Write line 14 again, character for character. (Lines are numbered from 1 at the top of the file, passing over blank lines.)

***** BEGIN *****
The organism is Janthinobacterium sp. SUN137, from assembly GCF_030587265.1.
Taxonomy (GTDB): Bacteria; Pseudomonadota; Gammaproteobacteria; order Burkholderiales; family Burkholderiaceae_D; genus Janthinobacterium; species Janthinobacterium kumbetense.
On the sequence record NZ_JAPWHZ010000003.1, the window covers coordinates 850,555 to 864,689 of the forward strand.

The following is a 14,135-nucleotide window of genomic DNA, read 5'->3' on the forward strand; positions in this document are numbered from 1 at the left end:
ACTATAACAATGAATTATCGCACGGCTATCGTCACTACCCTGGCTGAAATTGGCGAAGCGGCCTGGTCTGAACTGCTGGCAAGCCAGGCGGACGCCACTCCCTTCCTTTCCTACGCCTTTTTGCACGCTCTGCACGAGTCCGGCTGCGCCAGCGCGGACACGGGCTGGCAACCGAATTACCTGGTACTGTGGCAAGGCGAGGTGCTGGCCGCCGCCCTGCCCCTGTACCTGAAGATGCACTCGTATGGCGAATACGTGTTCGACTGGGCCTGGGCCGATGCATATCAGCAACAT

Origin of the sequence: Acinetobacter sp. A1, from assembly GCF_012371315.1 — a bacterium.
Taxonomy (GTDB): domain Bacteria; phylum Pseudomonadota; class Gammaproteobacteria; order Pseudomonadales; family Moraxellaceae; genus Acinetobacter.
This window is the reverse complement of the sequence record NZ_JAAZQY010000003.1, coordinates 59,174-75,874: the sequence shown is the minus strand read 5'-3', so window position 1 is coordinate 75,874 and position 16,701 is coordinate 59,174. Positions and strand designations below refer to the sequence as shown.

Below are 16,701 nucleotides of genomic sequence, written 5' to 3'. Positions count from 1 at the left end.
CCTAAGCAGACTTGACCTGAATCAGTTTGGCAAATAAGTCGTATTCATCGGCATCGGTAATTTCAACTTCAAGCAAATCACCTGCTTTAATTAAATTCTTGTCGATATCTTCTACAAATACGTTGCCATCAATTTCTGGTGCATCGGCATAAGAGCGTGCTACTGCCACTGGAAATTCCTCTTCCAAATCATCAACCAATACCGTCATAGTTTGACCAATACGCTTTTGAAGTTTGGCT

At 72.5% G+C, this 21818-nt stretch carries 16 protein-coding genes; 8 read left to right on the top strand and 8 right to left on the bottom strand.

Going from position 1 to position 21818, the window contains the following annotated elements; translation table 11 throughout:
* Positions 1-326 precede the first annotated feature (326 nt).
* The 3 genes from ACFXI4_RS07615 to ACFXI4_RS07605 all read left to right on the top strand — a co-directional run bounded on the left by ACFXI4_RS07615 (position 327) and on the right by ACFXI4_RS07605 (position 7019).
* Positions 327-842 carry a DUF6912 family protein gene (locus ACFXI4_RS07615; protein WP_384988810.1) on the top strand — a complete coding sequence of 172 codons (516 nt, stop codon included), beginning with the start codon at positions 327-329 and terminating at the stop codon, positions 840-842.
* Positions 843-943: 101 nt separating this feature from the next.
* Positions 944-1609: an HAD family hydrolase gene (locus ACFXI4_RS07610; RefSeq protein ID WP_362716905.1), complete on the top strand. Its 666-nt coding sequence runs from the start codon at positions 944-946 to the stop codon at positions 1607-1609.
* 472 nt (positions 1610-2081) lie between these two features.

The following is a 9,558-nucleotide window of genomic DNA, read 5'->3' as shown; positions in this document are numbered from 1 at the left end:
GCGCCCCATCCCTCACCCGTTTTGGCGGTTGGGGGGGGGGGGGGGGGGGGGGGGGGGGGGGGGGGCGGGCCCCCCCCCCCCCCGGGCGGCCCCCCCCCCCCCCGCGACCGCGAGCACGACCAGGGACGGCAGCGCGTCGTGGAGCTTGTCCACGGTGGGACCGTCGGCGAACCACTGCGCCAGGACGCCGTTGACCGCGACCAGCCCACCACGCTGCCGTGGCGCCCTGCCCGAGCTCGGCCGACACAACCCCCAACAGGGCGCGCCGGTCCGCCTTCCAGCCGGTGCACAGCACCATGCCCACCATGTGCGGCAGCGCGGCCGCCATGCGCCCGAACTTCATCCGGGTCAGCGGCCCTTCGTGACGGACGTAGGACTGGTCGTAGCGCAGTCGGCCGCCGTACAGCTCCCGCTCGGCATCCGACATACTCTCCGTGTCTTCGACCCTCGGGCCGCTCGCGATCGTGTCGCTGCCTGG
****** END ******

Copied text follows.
* The 3 genes from ACFXI4_RS07615 to ACFXI4_RS07605 all read left to right on the top strand — a co-directional run bounded on the left by ACFXI4_RS07615 (position 327) and on the right by ACFXI4_RS07605 (position 7019).